Chemo-radiotherapy as Main Treatment Strategy for Rectal Cancer. Can we Provide a More Precise and Effective Treatment (AMPERE)
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|ClinicalTrials.gov Identifier: NCT03619668|
Recruitment Status : Recruiting
First Posted : August 8, 2018
Last Update Posted : August 8, 2018
The purpose of this project is to obtain important information about the tumour and surrounding organs during preoperative chemo-radiotherapy for patients with adenocarcinoma of the rectum. The knowledge generated in this project has the potential to make future radiotherapy treatments (RT) of rectal cancer patients more precise, with less side effects. This could lead the way to make chemo-radiotherapy the main treatment modality and spare a large group of patients from the risk of severe complications after surgery. Specifically, we aim to obtain:
- A characterization of systematic and random changes in position and shape of tumours and surrounding organs during RT.
- A patient-specific pre-treatment characterization of random uncertainties in position and shape of the tumour during radiotherapy. This will be used to create and assess an individual, patient-specific treatment strategy, with the possibility to implement an adaptive RT strategy using the information obtained from the MRI-scans during treatment.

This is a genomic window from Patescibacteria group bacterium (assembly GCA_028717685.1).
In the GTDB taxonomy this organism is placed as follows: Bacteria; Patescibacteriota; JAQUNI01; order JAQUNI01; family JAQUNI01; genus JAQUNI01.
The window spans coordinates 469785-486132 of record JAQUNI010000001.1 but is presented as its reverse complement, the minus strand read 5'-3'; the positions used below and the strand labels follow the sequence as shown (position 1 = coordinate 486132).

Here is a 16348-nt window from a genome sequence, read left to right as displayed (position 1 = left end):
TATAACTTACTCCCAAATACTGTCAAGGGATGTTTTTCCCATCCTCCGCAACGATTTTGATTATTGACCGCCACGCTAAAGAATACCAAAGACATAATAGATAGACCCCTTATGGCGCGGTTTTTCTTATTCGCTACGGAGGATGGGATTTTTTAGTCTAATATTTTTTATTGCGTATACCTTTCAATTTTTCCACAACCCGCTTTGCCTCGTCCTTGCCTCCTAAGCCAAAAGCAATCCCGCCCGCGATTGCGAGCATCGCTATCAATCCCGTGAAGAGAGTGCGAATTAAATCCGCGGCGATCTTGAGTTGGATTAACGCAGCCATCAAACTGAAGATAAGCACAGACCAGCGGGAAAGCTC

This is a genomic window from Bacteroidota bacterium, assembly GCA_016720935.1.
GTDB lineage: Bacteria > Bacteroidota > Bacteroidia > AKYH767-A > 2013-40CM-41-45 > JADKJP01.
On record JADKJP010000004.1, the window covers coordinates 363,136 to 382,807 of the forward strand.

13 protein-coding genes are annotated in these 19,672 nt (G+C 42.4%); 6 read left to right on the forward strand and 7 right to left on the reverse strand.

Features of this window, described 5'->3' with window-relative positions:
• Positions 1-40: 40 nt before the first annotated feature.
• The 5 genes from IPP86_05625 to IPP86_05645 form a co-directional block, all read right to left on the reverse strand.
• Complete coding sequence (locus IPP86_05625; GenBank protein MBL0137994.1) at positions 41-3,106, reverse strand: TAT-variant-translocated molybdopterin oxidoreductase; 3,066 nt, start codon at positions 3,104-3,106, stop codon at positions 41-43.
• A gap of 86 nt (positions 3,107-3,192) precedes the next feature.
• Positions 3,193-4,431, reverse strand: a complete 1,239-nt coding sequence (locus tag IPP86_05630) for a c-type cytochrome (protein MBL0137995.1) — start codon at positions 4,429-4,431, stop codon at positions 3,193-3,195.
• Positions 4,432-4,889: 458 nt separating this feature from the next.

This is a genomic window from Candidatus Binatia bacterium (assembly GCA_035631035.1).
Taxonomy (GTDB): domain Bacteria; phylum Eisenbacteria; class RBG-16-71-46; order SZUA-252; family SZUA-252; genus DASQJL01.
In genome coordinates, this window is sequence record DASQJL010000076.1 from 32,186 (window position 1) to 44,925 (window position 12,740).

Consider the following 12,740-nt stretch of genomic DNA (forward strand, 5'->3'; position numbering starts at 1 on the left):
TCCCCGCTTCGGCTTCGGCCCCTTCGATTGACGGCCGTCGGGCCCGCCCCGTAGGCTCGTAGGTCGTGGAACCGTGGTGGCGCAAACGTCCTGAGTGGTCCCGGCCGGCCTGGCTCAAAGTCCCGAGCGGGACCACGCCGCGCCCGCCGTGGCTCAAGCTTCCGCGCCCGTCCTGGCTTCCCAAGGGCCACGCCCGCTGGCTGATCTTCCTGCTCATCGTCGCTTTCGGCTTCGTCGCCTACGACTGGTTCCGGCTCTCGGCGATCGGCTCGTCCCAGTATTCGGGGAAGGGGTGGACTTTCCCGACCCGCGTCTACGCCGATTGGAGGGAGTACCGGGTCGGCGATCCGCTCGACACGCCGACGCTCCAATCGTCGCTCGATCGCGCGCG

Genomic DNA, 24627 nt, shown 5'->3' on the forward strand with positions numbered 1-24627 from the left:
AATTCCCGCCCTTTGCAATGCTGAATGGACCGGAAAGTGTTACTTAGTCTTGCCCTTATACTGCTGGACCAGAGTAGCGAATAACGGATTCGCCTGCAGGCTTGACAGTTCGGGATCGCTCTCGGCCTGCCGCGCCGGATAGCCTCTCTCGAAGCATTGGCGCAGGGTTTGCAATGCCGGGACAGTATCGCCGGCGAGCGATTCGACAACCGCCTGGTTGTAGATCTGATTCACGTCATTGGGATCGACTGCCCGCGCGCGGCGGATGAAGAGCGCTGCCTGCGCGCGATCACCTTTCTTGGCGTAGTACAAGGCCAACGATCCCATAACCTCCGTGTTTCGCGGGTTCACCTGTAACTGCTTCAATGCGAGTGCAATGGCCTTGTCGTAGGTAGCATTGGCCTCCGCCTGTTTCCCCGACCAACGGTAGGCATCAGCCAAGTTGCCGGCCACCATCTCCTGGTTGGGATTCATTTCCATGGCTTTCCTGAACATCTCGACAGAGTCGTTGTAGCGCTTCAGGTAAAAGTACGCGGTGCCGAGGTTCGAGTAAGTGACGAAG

- Information about treatment response and local toxicity from morphological and functional data before, during and after CRT.
|Condition or disease|
|Rectal Cancer Rectal Adenocarcinoma Locally Advanced Malignant Neoplasm|
Patients diagnosed with locally advanced adenocarcinoma of the rectum are treated with concomitant chemo-radiotherapy (CRT), with the aim of reducing local recurrences. Depending on tumor location, this is a pre-operative procedure prior to total mesorectal excision or partial mesorectal excision. The surgery is associated with a high risk of postoperative morbidity, however, especially when combined with CRT. Consequently, recent years have seen an increasing focus on other therapeutic approaches, such as "watch and wait", where the aim is to treat some patients with definitive CRT alone. The success of these new approaches directly relies on the effectiveness of the radiotherapy (RT) treatment and thereby on the level as well as the accuracy of the delivered dose to the tumor.
Standard treatment today is based on a single set of CT- and MRI-scans, which are insufficient to estimate the organ motion during RT. Precise knowledge about the variation in position and shape of the tumor using multiple MRI scans before and during RT will have the potential to make future radiotherapy treatments more precise with less side effects.
The investigators will conduct a prospective study of sequential MRI scans before and during CRT. Patients will be MRI scanned six times in addition to the standard MRI-scan appointments and follow-up. This will provide a total of 9 MRI-scans of each patient; 3 before RT, 3 during RT and 3 during follow up. The information gained from these additional scans will provide a much better understanding of the tumor and organs during RT.
This project's overall focus is to make future RT treatments of rectal cancer patients as precise and efficient as possible. This could contribute to and aid the paradigm shift of making chemo-radiotherapy the main treatment strategy for some rectal cancer patients. This has the potential to spare patients of the severe morbidities associated with surgery, as well as the need for stomas.